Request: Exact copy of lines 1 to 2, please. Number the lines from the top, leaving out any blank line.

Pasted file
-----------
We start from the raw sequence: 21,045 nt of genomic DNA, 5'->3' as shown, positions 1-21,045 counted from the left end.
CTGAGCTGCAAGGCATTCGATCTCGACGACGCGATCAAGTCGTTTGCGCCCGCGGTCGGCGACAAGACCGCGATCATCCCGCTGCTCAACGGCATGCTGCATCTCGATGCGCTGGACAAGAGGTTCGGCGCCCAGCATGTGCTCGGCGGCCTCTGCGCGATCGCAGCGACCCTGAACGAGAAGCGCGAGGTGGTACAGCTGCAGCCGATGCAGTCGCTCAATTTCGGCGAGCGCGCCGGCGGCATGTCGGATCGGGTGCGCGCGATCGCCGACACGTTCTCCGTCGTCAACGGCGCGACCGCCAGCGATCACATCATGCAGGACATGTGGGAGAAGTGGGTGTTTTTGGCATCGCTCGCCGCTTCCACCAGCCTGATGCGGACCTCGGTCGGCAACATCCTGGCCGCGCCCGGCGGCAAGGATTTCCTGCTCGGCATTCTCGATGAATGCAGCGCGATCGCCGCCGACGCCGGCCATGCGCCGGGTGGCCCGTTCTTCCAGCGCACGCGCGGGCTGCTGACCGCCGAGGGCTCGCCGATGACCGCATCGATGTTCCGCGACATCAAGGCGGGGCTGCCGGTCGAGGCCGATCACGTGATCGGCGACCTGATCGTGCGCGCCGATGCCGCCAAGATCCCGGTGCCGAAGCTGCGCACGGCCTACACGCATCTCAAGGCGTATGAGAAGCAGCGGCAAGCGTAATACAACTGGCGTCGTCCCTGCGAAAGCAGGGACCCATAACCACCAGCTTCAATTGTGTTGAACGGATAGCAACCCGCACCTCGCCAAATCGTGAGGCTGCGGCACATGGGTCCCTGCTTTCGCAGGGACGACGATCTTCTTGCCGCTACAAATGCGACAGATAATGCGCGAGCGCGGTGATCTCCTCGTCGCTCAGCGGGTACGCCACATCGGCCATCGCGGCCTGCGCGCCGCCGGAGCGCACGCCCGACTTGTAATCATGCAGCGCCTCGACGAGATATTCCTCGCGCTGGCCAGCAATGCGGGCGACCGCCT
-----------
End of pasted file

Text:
We start from the raw sequence: 21,045 nt of genomic DNA, 5'->3' as shown, positions 1-21,045 counted from the left end.
CTGAGCTGCAAGGCATTCGATCTCGACGACGCGATCAAGTCGTTTGCGCCCGCGGTCGGCGACAAGACCGCGATCATCCCGCTGCTCAACGGCATGCTGCATCTCGATGCGCTGGACAAGAGGTTCGGCGCCCAGCATGTGCTCGGCGGCCTCTGCGCGATCGCAGCGACCCTGAACGAGAAGCGCGAGGTGGTACAGCTGCAGCCGATGCAGTCGCTCAATTTCGGCGAGCGCGCCGGCGGCATGTCGGATCGGGTGCGCGCGATCGCCGACACGTTCTCCGTCGTCAACGGCGCGACCGCCAGCGATCACATCATGCAGGACATGTGGGAGAAGTGGGTGTTTTTGGCATCGCTCGCCGCTTCCACCAGCCTGATGCGGACCTCGGTCGGCAACATCCTGGCCGCGCCCGGCGGCAAGGATTTCCTGCTCGGCATTCTCGATGAATGCAGCGCGATCGCCGCCGACGCCGGCCATGCGCCGGGTGGCCCGTTCTTCCAGCGCACGCGCGGGCTGCTGACCGCCGAGGGCTCGCCGATGACCGCATCGATGTTCCGCGACATCAAGGCGGGGCTGCCGGTCGAGGCCGATCACGTGATCGGCGACCTGATCGTGCGCGCCGATGCCGCCAAGATCCCGGTGCCGAAGCTGCGCACGGCCTACACGCATCTCAAGGCGTATGAGAAGCAGCGGCAAGCGTAATACAACTGGCGTCGTCCCTGCGAAAGCAGGGACCCATAACCACCAGCTTCAATTGTGTTGAACGGATAGCAACCCGCACCTCGCCAAATCGTGAGGCTGCGGCACATGGGTCCCTGCTTTCGCAGGGACGACGATCTTCTTGCCGCTACAAATGCGACAGATAATGCGCGAGCGCGGTGATCTCCTCGTCGCTCAGCGGGTACGCCACATCGGCCATCGCGGCCTGCGCGCCGCCGGAGCGCACGCCCGACTTGTAATCATGCAGCGCCTCGACGAGATATTCCTCGCGCTGGCCAGCAATGCGGGCGACCGCCT